Why Adversaries hate Banyan SSE

To mitigate social engineering attacks and minimize the risk of successful hacking, organizations should implement the following measures: educate employees on social engineering tactics and promote skepticism, enforce strong password policies and implement multi-factor authentication, develop and update an incident response plan, conduct security awareness campaigns and encourage reporting of suspicious incidents. This will go hand-in-hand with the deployment of email and web filtering solutions. IT organization should also regularly update software and apply patches to prevent the use of known vulnerabilities. These measures enhance defenses against social engineering attacks, but it’s crucial to remain proactive and informed about evolving tactics used by attackers.

Banyan’s approach of using MFA, third-party inputs, and device-specific information to come up with a Trust Score means that even if an attacker happens to get a username, password, and MFA token, they still don’t have enough information to access a machine. Banyan’s security service edge (SSE) solution knows that the access request isn’t coming from the correct end user device.

Banyan further protects against phishing with our Internet Threat Protection (ITP) capabilities, ensuring that even when employees attempt to click on links that lead to bad sites, the connection is intercepted and not allowed. This protect also stops connections to command-and-control servers.

Logging and Forensics

Logging is vital for post-breach forensics as it provides valuable insights into network and data security breaches. To leverage logging effectively after a breach, organizations should take the following steps: preserve and secure logs by restricting access, making backups, and preserving relevant network device and server logs. It is also necessary to establish a logging policy aligned with industry best practices and regulatory requirements as well as analyze logs for indicators of compromise by identifying abnormal or suspicious activities and creating a timeline of events. Most organizations will utilize SIEM and log analysis tools to automate log analysis, identify patterns, and determine the scope of the breach. More advanced organizations conduct timeline reconstruction to identify the root cause, affected systems, and potential data exfiltration or tampering. Tools that identify compromised accounts or credentials by analyzing authentication and access control logs and correlate log data with external threat intelligence to identify known malicious entities may also be required. It’s important to recognize that log analysis is just one aspect of a thorough forensic investigation.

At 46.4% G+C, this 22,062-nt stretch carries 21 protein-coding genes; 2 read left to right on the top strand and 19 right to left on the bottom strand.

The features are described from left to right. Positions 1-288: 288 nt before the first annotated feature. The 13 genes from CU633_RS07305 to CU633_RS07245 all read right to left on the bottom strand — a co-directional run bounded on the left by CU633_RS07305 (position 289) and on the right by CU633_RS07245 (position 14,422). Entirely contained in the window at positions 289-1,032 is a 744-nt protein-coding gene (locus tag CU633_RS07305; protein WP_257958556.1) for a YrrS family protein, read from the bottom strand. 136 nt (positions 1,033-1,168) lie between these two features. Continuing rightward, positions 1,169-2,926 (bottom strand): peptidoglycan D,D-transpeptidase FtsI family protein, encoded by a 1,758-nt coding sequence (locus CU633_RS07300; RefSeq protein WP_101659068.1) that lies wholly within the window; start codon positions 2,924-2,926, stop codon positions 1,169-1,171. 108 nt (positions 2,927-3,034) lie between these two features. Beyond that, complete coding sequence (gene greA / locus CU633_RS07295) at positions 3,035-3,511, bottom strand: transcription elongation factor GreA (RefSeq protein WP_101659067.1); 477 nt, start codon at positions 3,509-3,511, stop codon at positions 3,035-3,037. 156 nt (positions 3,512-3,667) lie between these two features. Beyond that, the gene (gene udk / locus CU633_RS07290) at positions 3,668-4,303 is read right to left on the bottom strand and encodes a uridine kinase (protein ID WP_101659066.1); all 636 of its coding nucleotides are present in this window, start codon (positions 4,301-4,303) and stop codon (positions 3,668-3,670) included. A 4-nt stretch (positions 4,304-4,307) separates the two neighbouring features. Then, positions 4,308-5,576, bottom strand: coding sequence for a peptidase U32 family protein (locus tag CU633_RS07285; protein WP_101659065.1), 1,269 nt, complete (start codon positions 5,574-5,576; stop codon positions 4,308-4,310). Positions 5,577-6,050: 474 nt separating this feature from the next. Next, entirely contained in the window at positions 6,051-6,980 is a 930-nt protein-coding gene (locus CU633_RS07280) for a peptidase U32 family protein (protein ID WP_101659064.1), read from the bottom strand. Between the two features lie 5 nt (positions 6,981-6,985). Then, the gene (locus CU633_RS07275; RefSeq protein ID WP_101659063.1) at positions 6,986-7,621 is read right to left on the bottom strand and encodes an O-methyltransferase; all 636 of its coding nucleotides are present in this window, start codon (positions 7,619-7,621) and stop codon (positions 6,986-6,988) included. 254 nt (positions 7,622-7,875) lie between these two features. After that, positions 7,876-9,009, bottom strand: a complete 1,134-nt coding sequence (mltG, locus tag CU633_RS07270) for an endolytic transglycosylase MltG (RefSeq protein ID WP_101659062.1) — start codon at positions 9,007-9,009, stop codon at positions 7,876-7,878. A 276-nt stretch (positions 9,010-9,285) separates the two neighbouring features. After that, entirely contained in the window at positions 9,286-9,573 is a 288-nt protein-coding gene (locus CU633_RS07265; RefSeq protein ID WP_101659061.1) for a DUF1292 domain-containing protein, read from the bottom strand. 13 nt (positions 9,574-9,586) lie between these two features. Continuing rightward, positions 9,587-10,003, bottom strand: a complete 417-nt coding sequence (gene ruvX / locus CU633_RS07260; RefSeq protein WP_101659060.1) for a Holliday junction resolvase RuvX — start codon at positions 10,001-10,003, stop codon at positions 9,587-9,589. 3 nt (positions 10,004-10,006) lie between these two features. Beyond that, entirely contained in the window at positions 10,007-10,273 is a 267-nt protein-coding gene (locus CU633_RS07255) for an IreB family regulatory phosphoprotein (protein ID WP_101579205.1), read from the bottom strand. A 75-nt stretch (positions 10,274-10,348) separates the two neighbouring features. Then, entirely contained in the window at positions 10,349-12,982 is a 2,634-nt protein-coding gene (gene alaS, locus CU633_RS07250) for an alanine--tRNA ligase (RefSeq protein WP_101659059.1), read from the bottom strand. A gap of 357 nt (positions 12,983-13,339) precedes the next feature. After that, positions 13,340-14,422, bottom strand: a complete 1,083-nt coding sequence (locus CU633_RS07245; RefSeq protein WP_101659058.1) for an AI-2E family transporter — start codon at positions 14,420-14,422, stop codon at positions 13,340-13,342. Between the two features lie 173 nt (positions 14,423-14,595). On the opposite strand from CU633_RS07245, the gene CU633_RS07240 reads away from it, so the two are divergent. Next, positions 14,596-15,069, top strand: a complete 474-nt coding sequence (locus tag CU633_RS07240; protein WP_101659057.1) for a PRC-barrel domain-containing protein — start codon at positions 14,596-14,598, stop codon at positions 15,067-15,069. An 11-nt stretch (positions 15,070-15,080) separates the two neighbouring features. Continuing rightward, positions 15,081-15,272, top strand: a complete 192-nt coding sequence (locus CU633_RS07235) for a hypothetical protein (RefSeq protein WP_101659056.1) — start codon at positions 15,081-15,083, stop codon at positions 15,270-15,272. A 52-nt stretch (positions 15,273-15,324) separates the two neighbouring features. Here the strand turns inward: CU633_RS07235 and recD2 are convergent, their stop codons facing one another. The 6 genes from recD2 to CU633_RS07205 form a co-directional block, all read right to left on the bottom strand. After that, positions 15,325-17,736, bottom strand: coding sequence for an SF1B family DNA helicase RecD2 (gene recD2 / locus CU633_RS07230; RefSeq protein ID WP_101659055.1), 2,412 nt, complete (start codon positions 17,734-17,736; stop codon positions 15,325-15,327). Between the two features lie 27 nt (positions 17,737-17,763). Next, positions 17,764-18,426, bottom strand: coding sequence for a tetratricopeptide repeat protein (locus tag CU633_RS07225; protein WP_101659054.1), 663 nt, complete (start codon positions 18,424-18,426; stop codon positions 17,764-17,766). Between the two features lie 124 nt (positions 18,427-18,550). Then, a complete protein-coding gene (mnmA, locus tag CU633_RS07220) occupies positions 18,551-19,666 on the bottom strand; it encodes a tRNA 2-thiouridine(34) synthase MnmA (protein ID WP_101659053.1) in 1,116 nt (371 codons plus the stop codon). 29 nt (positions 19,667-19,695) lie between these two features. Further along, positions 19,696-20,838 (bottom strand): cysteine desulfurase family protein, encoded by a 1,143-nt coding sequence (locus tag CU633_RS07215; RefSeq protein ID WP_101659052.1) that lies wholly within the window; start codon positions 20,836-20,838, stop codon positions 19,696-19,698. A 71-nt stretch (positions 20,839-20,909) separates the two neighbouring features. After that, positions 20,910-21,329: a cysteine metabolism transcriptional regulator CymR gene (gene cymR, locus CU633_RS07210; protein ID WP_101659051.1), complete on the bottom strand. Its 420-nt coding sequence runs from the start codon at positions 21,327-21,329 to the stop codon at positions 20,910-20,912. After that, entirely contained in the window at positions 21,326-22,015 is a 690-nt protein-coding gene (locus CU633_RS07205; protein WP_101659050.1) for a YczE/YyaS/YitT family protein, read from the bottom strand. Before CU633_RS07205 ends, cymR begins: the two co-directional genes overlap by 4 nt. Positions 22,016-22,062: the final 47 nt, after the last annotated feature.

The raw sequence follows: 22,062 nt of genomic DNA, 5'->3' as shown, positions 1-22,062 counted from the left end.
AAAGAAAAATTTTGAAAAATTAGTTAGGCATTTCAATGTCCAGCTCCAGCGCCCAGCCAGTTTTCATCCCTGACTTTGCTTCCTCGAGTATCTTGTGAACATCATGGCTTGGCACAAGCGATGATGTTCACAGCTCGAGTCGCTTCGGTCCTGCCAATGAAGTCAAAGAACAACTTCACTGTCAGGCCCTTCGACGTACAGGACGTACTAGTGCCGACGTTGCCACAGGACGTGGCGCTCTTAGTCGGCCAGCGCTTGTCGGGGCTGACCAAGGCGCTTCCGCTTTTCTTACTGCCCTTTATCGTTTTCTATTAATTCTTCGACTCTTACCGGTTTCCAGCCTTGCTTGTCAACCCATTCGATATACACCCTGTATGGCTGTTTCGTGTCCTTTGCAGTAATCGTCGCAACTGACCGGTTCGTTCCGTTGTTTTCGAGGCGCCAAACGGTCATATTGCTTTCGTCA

Banyan SSE vs the Adversaries

Banyan’s app and administrator console collect lots of logs for processing by Banyan or using your organizations SIEM. The logs include granular details that will provide digital forensic researchers valuable insights into system activities, user actions and device state, network traffic, and other events that may be relevant to an investigation. Logs can be exported in different formats to easily be used without needed to be converted using another tool.

Why Adversaries hate Banyan SSE

To learn more about why adversaries hates and to see why administrators (and end users) love us, schedule a custom demo today or attend our weekly live demonstration.

author avatar
Ashur Kanoon